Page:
Max Planck Institute for Innovation and Competition, Munich, Room 313
It has been hypothesized by von Hippel and von Krogh (2016) that problem solving often occurs via the simultaneous recognition of both a need and a responsive solution – without prior formulation of a problem being required. If this hypothesis is correct, significant new opportunities are opened up for both research and practice. The absence of a requirement for problem formulation can significantly reduce the effort and complexity of problem-solving. It also eliminates constraints on the range of possible solutions that a problem statement inevitably imposes, and so may enable the discovery of more creative, novel, and valuable solutions. In this talk, I will give an introduction to the phenomenon of need-solution pairs and then report on a first test of the von Hippel and von Krogh hypothesis that we conducted via a laboratory experiment. In summary, we find that need-solution-pairs can be triggered in everyday life situations and that both the novelty and creativity of solutions discovered via need-solution pair recognition are significantly higher than solutions discovered via the traditionally assumed need-first pattern. I will conclude by demonstrating the practical implications of this new phenomenon and our experimental research.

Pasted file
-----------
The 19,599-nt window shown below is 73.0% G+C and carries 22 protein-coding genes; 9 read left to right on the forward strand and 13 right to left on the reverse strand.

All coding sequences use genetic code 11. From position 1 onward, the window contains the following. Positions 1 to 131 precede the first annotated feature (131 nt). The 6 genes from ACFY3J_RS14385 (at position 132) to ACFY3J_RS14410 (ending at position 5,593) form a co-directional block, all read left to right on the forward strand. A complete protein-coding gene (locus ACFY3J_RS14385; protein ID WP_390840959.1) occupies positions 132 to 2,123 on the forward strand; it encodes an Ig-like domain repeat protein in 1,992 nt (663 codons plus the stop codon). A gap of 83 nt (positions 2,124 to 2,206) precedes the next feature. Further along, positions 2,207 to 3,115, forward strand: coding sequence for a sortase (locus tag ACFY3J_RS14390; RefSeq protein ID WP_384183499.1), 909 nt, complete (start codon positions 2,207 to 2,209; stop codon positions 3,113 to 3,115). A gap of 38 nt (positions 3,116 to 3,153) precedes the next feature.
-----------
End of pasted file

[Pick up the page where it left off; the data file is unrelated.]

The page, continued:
Contact Person: Felix Poege